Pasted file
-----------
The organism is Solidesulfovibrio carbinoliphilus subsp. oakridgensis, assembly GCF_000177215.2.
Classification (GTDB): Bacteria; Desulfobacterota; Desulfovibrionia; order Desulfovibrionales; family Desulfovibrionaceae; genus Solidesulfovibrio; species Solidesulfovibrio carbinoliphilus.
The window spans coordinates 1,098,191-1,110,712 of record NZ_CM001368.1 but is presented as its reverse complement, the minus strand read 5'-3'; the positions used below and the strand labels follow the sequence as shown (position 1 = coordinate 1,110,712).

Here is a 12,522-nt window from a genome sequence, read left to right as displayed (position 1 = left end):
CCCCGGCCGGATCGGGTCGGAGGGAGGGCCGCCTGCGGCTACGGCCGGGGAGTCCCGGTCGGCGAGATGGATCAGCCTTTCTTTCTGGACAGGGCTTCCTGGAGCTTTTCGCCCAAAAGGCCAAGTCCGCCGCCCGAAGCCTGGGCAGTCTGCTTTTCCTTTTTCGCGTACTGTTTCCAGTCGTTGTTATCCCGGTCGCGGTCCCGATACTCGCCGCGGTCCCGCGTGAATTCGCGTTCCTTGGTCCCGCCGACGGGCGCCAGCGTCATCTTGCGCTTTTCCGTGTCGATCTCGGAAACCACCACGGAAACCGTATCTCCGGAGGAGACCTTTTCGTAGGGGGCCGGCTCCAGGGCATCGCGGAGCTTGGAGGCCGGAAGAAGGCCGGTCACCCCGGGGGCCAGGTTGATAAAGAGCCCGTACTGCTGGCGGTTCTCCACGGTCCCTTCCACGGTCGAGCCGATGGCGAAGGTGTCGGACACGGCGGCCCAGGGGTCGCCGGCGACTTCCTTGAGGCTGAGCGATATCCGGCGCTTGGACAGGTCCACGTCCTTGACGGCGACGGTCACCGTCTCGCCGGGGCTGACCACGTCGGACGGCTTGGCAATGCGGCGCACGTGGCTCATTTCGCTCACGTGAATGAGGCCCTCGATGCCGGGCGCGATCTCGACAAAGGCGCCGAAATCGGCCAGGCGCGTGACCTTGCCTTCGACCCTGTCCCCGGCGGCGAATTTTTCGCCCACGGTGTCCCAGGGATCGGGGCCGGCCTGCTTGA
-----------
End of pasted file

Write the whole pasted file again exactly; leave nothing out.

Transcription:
The organism is Solidesulfovibrio carbinoliphilus subsp. oakridgensis, assembly GCF_000177215.2.
Classification (GTDB): Bacteria; Desulfobacterota; Desulfovibrionia; order Desulfovibrionales; family Desulfovibrionaceae; genus Solidesulfovibrio; species Solidesulfovibrio carbinoliphilus.
The window spans coordinates 1,098,191-1,110,712 of record NZ_CM001368.1 but is presented as its reverse complement, the minus strand read 5'-3'; the positions used below and the strand labels follow the sequence as shown (position 1 = coordinate 1,110,712).

Here is a 12,522-nt window from a genome sequence, read left to right as displayed (position 1 = left end):
CCCCGGCCGGATCGGGTCGGAGGGAGGGCCGCCTGCGGCTACGGCCGGGGAGTCCCGGTCGGCGAGATGGATCAGCCTTTCTTTCTGGACAGGGCTTCCTGGAGCTTTTCGCCCAAAAGGCCAAGTCCGCCGCCCGAAGCCTGGGCAGTCTGCTTTTCCTTTTTCGCGTACTGTTTCCAGTCGTTGTTATCCCGGTCGCGGTCCCGATACTCGCCGCGGTCCCGCGTGAATTCGCGTTCCTTGGTCCCGCCGACGGGCGCCAGCGTCATCTTGCGCTTTTCCGTGTCGATCTCGGAAACCACCACGGAAACCGTATCTCCGGAGGAGACCTTTTCGTAGGGGGCCGGCTCCAGGGCATCGCGGAGCTTGGAGGCCGGAAGAAGGCCGGTCACCCCGGGGGCCAGGTTGATAAAGAGCCCGTACTGCTGGCGGTTCTCCACGGTCCCTTCCACGGTCGAGCCGATGGCGAAGGTGTCGGACACGGCGGCCCAGGGGTCGCCGGCGACTTCCTTGAGGCTGAGCGATATCCGGCGCTTGGACAGGTCCACGTCCTTGACGGCGACGGTCACCGTCTCGCCGGGGCTGACCACGTCGGACGGCTTGGCAATGCGGCGCACGTGGCTCATTTCGCTCACGTGAATGAGGCCCTCGATGCCGGGCGCGATCTCGACAAAGGCGCCGAAATCGGCCAGGCGCGTGACCTTGCCTTCGACCCTGTCCCCGGCGGCGAATTTTTCGCCCACGGTGTCCCAGGGATCGGGGCCGGCCTGCTTGA